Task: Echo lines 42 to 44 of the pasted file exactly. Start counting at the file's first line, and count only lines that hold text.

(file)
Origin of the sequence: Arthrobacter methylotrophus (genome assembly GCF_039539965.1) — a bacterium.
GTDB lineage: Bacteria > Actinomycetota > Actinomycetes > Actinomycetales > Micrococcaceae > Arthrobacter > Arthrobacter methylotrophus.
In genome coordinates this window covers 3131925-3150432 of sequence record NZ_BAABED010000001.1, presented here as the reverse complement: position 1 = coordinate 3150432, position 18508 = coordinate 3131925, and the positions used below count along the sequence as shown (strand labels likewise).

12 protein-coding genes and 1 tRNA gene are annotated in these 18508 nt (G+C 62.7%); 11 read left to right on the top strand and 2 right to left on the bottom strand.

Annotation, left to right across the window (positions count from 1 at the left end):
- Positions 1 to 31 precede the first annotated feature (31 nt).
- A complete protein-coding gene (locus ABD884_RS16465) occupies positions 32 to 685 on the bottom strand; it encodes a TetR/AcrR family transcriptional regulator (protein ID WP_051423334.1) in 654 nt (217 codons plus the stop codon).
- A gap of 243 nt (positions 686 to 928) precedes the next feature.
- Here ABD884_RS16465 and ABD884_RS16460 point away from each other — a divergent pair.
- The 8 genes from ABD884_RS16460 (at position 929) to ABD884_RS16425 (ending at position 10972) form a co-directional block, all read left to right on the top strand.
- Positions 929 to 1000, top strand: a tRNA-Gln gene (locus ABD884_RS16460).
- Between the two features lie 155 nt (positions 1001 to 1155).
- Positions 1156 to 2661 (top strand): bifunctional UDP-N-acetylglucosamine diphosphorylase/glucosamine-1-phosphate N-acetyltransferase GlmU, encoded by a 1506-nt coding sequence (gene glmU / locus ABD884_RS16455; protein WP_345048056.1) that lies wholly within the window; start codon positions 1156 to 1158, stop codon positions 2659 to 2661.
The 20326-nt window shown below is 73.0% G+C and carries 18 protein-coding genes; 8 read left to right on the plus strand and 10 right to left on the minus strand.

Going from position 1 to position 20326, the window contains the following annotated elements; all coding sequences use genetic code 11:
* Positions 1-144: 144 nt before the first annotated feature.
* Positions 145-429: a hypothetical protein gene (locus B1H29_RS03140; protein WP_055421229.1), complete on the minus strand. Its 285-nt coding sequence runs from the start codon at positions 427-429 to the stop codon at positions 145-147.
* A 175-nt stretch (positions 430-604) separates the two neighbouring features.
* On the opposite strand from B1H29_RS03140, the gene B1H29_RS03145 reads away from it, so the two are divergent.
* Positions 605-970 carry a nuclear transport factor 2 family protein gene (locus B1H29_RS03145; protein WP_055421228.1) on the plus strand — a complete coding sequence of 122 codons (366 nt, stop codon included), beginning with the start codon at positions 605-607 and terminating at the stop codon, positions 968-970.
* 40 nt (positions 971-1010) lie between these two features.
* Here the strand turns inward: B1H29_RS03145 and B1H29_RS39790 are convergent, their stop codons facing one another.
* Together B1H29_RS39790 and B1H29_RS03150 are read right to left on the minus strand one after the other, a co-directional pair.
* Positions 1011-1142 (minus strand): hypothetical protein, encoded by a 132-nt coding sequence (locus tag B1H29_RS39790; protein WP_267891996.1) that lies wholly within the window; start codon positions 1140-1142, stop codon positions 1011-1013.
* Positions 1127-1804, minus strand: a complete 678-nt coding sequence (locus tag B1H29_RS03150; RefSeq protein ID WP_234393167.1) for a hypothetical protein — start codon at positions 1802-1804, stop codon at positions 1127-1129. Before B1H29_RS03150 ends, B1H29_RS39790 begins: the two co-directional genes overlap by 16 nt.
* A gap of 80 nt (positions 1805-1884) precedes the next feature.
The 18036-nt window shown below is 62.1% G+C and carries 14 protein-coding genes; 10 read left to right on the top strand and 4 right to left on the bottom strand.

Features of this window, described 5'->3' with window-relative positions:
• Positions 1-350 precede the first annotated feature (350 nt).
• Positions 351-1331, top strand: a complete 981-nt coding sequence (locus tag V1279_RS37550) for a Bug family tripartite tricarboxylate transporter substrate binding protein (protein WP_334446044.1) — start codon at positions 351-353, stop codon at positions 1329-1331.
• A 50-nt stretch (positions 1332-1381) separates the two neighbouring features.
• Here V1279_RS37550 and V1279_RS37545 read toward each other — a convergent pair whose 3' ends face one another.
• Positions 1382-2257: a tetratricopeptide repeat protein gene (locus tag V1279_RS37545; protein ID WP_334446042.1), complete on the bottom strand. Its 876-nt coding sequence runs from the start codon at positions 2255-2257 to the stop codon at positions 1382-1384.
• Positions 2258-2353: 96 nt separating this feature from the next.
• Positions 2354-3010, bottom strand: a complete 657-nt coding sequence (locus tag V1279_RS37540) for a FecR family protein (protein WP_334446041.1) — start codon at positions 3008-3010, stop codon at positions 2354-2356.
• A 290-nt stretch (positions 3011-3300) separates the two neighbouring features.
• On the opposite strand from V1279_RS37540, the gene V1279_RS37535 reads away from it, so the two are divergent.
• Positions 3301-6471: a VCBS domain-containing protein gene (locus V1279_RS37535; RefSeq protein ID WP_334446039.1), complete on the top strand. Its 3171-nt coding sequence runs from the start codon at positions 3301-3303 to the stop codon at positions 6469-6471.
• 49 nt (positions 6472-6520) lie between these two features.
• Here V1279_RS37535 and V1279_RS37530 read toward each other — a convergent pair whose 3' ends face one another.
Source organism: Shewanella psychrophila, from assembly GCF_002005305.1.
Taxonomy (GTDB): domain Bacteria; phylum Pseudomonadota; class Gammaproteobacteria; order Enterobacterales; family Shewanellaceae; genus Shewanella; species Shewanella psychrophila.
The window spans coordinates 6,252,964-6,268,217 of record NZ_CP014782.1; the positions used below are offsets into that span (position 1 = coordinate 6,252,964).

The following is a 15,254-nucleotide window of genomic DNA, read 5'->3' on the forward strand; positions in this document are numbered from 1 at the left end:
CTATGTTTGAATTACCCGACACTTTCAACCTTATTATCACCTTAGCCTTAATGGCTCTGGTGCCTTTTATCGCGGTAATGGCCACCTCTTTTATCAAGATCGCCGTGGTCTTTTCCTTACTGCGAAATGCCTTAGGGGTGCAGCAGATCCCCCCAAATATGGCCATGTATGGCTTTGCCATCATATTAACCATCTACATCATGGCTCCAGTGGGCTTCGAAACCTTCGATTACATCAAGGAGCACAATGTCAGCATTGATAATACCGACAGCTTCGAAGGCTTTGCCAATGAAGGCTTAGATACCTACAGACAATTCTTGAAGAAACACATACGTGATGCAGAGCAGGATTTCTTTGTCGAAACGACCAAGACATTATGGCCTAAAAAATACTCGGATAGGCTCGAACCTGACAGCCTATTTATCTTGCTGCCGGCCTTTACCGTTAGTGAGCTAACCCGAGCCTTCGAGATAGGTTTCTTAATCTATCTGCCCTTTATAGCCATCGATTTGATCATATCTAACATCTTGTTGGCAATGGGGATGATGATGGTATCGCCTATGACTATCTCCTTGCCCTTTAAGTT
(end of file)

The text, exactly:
Taxonomy (GTDB): domain Bacteria; phylum Pseudomonadota; class Gammaproteobacteria; order Enterobacterales; family Shewanellaceae; genus Shewanella; species Shewanella psychrophila.
The window spans coordinates 6,252,964-6,268,217 of record NZ_CP014782.1; the positions used below are offsets into that span (position 1 = coordinate 6,252,964).

The following is a 15,254-nucleotide window of genomic DNA, read 5'->3' on the forward strand; positions in this document are numbered from 1 at the left end: